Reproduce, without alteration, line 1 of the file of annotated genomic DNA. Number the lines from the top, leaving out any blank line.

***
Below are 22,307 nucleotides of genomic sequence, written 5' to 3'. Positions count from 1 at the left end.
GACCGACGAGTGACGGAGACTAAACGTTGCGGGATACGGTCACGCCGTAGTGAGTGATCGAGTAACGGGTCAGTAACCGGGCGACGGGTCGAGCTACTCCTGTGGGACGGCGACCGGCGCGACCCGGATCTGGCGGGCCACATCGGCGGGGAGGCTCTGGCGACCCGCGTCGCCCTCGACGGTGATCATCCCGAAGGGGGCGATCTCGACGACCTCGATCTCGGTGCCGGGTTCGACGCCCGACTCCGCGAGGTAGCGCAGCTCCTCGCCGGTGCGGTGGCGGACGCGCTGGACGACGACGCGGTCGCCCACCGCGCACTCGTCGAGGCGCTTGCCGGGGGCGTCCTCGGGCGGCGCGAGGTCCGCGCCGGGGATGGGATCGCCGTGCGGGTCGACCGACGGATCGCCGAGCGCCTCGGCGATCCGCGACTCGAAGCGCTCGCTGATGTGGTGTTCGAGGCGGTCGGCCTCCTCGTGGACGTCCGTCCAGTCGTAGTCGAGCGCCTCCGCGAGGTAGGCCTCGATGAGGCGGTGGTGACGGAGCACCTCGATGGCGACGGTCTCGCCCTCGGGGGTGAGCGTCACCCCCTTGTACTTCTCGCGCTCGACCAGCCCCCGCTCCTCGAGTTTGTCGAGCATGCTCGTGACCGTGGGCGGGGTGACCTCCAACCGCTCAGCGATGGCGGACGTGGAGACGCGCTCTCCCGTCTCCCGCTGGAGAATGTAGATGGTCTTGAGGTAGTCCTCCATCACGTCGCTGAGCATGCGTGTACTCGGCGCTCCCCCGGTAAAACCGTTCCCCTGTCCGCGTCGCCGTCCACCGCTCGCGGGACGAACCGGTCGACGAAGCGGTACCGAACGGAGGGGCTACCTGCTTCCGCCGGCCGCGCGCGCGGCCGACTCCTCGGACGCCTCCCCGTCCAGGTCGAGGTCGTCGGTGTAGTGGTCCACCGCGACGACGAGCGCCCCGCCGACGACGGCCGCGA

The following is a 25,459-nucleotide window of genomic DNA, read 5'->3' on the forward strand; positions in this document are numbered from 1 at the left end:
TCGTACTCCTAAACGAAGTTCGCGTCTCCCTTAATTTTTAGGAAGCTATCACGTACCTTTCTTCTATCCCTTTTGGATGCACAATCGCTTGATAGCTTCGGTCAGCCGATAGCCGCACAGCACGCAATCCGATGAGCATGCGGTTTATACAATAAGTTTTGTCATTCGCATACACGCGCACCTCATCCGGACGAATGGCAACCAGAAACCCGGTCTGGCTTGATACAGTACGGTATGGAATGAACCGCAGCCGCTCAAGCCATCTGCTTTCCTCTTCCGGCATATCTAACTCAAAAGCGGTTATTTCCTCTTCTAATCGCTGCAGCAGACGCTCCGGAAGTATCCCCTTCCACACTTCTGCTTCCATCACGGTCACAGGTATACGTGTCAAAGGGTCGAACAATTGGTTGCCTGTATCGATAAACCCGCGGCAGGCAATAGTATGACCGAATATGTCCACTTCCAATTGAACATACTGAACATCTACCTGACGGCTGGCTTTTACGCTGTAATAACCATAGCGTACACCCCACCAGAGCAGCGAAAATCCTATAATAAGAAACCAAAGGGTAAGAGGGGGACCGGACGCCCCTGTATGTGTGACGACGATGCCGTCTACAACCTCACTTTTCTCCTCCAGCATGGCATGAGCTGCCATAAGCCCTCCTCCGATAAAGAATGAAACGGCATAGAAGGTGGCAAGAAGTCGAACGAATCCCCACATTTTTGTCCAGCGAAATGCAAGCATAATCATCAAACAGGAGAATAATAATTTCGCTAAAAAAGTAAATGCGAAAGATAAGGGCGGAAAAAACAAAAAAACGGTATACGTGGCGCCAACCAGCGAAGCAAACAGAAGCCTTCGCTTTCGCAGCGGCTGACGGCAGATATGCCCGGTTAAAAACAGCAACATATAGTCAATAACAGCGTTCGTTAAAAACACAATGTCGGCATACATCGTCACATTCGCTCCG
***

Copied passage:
Below are 22,307 nucleotides of genomic sequence, written 5' to 3'. Positions count from 1 at the left end.